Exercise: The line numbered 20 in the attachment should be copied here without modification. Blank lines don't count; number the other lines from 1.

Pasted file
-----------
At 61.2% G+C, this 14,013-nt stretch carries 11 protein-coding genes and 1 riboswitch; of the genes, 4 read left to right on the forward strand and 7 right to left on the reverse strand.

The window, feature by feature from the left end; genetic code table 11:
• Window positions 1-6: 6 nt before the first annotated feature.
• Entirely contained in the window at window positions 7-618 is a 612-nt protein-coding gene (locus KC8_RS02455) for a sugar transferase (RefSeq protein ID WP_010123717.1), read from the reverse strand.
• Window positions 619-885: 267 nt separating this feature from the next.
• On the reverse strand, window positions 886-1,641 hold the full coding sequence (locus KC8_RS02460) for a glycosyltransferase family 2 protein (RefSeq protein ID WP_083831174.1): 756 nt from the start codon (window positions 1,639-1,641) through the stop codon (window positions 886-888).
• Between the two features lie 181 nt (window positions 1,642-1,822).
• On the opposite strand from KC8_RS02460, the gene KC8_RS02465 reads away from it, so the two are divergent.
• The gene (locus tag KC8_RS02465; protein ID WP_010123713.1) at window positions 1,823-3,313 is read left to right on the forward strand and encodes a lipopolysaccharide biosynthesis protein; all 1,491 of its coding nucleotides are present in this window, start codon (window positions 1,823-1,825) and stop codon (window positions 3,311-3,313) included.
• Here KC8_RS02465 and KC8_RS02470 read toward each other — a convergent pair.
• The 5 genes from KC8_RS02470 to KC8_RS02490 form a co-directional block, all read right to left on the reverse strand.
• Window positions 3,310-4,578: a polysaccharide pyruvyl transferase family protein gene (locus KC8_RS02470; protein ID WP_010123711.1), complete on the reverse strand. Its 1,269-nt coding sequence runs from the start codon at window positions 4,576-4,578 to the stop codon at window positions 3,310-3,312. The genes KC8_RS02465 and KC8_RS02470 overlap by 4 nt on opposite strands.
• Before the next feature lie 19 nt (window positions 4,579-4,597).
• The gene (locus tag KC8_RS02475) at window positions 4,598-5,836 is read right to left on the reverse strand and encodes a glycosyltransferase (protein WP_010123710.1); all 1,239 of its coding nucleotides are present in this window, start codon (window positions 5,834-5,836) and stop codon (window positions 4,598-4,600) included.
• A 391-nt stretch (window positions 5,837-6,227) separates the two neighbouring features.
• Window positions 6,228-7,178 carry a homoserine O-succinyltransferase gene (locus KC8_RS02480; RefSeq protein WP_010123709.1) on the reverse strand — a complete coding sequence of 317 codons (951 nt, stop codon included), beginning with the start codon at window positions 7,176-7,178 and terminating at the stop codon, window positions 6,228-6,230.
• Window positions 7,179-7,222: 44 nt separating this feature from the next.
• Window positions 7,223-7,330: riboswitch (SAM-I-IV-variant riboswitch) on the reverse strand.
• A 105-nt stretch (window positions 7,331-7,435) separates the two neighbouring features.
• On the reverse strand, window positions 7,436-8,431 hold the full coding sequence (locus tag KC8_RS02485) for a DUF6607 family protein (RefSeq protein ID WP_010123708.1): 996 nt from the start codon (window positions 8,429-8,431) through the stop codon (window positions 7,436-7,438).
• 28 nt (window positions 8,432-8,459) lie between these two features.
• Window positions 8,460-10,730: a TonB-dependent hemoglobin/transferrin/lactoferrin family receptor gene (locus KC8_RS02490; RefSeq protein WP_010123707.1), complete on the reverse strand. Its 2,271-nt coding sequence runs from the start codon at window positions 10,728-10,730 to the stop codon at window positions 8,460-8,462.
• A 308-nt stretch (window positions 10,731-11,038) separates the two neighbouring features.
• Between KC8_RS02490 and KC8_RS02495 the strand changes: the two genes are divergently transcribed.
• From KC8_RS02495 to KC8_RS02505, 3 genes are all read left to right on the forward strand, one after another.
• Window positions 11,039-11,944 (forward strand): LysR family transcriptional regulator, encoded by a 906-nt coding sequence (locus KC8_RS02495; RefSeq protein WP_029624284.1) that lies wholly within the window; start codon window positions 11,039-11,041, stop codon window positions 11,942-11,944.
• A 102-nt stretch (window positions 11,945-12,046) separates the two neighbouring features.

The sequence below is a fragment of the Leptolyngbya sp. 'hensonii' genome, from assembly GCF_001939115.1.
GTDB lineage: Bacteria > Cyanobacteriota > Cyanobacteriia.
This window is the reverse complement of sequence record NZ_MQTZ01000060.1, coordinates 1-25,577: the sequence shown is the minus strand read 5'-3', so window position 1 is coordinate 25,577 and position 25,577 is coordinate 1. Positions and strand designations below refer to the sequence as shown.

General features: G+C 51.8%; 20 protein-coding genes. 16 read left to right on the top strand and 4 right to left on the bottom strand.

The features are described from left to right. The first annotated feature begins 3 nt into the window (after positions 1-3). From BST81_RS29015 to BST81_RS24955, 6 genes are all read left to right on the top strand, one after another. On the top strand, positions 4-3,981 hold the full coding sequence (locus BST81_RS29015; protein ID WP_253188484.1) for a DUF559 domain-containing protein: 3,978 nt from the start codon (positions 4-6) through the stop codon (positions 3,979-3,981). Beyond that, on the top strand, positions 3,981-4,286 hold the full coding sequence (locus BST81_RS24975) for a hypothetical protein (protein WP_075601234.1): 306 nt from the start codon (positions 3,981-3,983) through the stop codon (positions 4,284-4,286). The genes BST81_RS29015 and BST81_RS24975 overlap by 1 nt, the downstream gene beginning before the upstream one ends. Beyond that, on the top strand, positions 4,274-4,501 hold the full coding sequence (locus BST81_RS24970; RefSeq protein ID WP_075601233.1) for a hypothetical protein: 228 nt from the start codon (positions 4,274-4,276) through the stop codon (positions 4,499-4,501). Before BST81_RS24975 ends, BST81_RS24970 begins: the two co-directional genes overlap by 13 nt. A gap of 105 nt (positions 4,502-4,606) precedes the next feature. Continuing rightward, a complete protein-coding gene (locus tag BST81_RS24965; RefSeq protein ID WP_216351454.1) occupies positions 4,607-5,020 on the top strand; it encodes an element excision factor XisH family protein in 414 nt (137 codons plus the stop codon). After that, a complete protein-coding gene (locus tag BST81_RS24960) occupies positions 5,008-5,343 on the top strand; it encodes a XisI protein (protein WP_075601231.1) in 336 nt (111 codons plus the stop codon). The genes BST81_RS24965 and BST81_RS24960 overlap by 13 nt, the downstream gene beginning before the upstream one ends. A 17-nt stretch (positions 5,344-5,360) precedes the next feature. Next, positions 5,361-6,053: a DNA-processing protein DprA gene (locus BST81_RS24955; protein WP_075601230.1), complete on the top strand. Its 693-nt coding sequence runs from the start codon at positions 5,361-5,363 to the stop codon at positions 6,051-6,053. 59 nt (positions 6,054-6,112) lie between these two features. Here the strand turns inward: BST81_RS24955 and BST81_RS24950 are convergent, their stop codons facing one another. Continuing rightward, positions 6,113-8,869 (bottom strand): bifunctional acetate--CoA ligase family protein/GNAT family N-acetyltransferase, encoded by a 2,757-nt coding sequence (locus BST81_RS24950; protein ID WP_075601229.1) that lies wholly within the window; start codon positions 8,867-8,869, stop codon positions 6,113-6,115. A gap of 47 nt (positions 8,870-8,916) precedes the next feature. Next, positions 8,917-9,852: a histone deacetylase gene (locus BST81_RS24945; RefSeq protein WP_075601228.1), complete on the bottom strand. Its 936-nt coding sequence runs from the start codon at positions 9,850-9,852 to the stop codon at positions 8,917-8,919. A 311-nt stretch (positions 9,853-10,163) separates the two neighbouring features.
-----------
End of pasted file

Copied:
• On the reverse strand, window positions 7,436-8,431 hold the full coding sequence (locus tag KC8_RS02485) for a DUF6607 family protein (RefSeq protein ID WP_010123708.1): 996 nt from the start codon (window positions 8,429-8,431) through the stop codon (window positions 7,436-7,438).